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Clinical oncology pharmacist: Effective contribution to patient safety.

A new interesting article has been published in J Oncol Pharm Pract. 2018 Oct 22:1078155218807748. doi: 10.1177/1078155218807748. [Epub ahead of print] and titled:

Clinical oncology pharmacist: Effective contribution to patient safety.

Authors of this article are:

Duarte NC, Barbosa CR, Tavares MG, Dias LP, Souza RN, Moriel P.

A summary of the article is shown below:

Management and prevention of problems related to oncology drugs are particularly important due to the excessive cost, high toxicity, and narrow therapeutic index of the antineoplastic drugs, in addition to the patients’ state of health. Therefore, the presence of the pharmacist as a member of the multidisciplinary team is essential to contribute to patient safety. In this work, the interventions performed were identified, quantified, and classified to characterize the work of the clinical oncology pharmacist. This is a prospective and quantitative study, conducted over a period of six months in the outpatient oncology and chemotherapy clinic of the University Hospital of the University of Campinas, Brazil. A total of 3526 medical prescriptions were evaluated for the 780 patients seen and, among these prescriptions, 220 (6.24%) contained errors, representing 6.24% of the total number. The most common error was dose-related with 79 (22.83%) cases of overdosing. Wrong-patient medication error was the least reported (0.29%). Thirty drugs were involved in the pharmaceutical interventions, Carboplatin and Ondansetron being the most frequent. Thirteen types of potential errors were evaluated according to the method proposed by Cardinal and Fernandes. Two (15.38%) included interventions of indication, contraindication, and therapeutic efficacy of a drug. Five of them (38.46%) are related to the treatment regimen, and two (15.38%) were related to prevention of potential adverse events. Four interventions (30.77%) concerned technical interventions in injectable drugs such as dilution, compatibility, and administration time. Of the 346 interventions performed, 1 (0.29%) was classified as potentially lethal, 114 as serious (32.95%), 140 as significant (40.46%), and 91 as minor (26.30%).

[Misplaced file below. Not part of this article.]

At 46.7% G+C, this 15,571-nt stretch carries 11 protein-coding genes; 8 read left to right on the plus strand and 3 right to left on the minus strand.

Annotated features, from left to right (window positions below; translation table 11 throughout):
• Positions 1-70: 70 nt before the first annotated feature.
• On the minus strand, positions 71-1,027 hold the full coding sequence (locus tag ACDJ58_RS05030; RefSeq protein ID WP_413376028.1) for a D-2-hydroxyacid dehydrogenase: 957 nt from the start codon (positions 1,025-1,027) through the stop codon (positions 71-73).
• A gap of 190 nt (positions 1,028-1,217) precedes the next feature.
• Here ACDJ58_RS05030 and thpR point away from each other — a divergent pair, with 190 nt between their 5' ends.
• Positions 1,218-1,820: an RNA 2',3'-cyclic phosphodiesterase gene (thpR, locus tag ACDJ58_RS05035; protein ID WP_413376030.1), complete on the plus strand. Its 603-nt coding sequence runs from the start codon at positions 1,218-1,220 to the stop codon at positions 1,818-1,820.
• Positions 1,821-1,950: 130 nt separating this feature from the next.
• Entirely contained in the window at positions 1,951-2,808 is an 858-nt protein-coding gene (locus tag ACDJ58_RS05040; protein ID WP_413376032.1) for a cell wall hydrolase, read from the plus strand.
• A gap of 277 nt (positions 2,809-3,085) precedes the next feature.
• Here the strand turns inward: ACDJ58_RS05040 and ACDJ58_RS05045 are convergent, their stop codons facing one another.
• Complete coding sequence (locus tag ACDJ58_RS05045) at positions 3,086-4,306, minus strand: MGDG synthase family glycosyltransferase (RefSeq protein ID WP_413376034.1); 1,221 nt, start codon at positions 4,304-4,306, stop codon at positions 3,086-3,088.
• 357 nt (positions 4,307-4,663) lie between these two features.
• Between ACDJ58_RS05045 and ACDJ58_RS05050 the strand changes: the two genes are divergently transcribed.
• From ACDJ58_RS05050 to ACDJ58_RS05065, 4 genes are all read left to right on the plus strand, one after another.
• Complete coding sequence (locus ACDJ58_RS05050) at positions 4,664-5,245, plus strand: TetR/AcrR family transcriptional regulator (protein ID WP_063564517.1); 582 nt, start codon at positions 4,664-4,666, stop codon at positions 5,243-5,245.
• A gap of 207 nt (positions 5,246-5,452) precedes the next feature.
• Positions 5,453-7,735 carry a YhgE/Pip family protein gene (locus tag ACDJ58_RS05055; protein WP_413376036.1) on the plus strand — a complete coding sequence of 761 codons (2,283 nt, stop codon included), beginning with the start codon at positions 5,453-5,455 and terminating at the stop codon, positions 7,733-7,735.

Check out the article’s website on Pubmed for more information:



This article is a good source of information and a good way to become familiar with topics such as:

Medication errors;oncology pharmacist;patient safety

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